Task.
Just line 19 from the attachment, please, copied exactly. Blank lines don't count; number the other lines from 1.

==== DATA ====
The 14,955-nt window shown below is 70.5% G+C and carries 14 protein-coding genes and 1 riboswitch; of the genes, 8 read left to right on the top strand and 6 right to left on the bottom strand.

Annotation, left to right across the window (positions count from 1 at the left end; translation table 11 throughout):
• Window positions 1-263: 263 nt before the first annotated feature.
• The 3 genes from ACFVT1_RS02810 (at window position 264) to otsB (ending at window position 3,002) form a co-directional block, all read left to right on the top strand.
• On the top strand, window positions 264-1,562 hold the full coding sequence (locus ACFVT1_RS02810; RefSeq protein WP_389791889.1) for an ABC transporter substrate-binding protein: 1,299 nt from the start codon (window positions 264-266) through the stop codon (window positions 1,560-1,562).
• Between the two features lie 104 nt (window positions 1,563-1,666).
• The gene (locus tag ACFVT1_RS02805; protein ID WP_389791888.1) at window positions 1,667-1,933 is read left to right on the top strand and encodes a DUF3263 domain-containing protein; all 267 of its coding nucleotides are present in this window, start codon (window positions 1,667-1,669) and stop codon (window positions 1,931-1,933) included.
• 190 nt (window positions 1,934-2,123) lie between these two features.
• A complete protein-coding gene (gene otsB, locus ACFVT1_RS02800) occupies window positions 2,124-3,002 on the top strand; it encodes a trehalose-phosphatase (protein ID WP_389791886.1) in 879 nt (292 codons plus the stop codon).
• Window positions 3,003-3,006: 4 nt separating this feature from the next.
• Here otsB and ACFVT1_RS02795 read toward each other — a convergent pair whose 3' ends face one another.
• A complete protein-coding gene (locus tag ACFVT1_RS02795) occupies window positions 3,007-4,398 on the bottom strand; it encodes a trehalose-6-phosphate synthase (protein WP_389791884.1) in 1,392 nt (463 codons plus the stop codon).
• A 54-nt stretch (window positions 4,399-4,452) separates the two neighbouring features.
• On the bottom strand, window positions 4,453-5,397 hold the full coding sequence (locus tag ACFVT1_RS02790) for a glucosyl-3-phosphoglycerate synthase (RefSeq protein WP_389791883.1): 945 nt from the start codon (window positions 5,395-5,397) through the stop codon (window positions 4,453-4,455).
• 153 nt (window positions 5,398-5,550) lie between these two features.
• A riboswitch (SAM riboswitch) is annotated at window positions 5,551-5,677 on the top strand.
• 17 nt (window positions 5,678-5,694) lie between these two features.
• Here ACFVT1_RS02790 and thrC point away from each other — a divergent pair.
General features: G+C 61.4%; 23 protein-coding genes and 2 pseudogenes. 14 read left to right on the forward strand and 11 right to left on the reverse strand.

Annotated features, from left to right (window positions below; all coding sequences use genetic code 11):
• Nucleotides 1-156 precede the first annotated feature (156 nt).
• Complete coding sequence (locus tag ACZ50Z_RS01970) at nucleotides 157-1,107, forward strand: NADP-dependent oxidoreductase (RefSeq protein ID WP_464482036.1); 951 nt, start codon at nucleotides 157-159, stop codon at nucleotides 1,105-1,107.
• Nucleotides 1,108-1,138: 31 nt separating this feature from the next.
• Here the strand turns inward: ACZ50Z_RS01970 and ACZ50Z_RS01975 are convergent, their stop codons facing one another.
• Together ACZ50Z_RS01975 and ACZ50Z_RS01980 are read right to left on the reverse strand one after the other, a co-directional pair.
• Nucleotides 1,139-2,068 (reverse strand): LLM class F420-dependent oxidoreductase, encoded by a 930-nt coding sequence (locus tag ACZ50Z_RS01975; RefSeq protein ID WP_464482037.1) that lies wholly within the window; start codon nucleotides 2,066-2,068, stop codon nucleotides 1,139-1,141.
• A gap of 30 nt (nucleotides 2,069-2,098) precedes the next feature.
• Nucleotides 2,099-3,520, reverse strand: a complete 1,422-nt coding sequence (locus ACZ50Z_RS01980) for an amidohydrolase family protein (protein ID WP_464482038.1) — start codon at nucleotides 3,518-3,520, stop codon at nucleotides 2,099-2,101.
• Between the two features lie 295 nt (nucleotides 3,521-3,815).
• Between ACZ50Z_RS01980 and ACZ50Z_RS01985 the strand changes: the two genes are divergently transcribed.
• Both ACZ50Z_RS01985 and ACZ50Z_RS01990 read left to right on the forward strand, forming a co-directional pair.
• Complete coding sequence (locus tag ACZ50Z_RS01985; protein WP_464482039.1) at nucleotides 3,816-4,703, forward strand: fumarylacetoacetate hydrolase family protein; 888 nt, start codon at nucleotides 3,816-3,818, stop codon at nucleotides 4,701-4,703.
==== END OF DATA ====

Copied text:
General features: G+C 61.4%; 23 protein-coding genes and 2 pseudogenes. 14 read left to right on the forward strand and 11 right to left on the reverse strand.